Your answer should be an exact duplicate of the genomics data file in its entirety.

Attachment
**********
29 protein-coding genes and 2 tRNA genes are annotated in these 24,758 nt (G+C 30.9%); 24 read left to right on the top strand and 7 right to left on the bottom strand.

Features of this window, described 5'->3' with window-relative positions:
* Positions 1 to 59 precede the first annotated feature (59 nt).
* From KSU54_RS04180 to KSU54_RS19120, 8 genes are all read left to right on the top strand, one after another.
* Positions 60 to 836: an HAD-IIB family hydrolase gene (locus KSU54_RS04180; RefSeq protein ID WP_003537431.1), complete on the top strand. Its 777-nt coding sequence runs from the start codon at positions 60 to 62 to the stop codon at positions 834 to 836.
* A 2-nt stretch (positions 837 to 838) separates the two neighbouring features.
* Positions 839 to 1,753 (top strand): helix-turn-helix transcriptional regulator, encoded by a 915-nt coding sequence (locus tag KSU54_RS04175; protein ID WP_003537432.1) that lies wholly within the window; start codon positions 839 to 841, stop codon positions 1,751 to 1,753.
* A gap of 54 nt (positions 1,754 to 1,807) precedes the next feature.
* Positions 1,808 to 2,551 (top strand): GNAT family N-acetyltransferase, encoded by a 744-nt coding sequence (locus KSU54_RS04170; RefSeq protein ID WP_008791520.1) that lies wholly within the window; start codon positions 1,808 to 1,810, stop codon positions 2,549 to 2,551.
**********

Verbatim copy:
29 protein-coding genes and 2 tRNA genes are annotated in these 24,758 nt (G+C 30.9%); 24 read left to right on the top strand and 7 right to left on the bottom strand.

Features of this window, described 5'->3' with window-relative positions:
* Positions 1 to 59 precede the first annotated feature (59 nt).
* From KSU54_RS04180 to KSU54_RS19120, 8 genes are all read left to right on the top strand, one after another.
* Positions 60 to 836: an HAD-IIB family hydrolase gene (locus KSU54_RS04180; RefSeq protein ID WP_003537431.1), complete on the top strand. Its 777-nt coding sequence runs from the start codon at positions 60 to 62 to the stop codon at positions 834 to 836.
* A 2-nt stretch (positions 837 to 838) separates the two neighbouring features.
* Positions 839 to 1,753 (top strand): helix-turn-helix transcriptional regulator, encoded by a 915-nt coding sequence (locus tag KSU54_RS04175; protein ID WP_003537432.1) that lies wholly within the window; start codon positions 839 to 841, stop codon positions 1,751 to 1,753.
* A gap of 54 nt (positions 1,754 to 1,807) precedes the next feature.
* Positions 1,808 to 2,551 (top strand): GNAT family N-acetyltransferase, encoded by a 744-nt coding sequence (locus KSU54_RS04170; RefSeq protein ID WP_008791520.1) that lies wholly within the window; start codon positions 1,808 to 1,810, stop codon positions 2,549 to 2,551.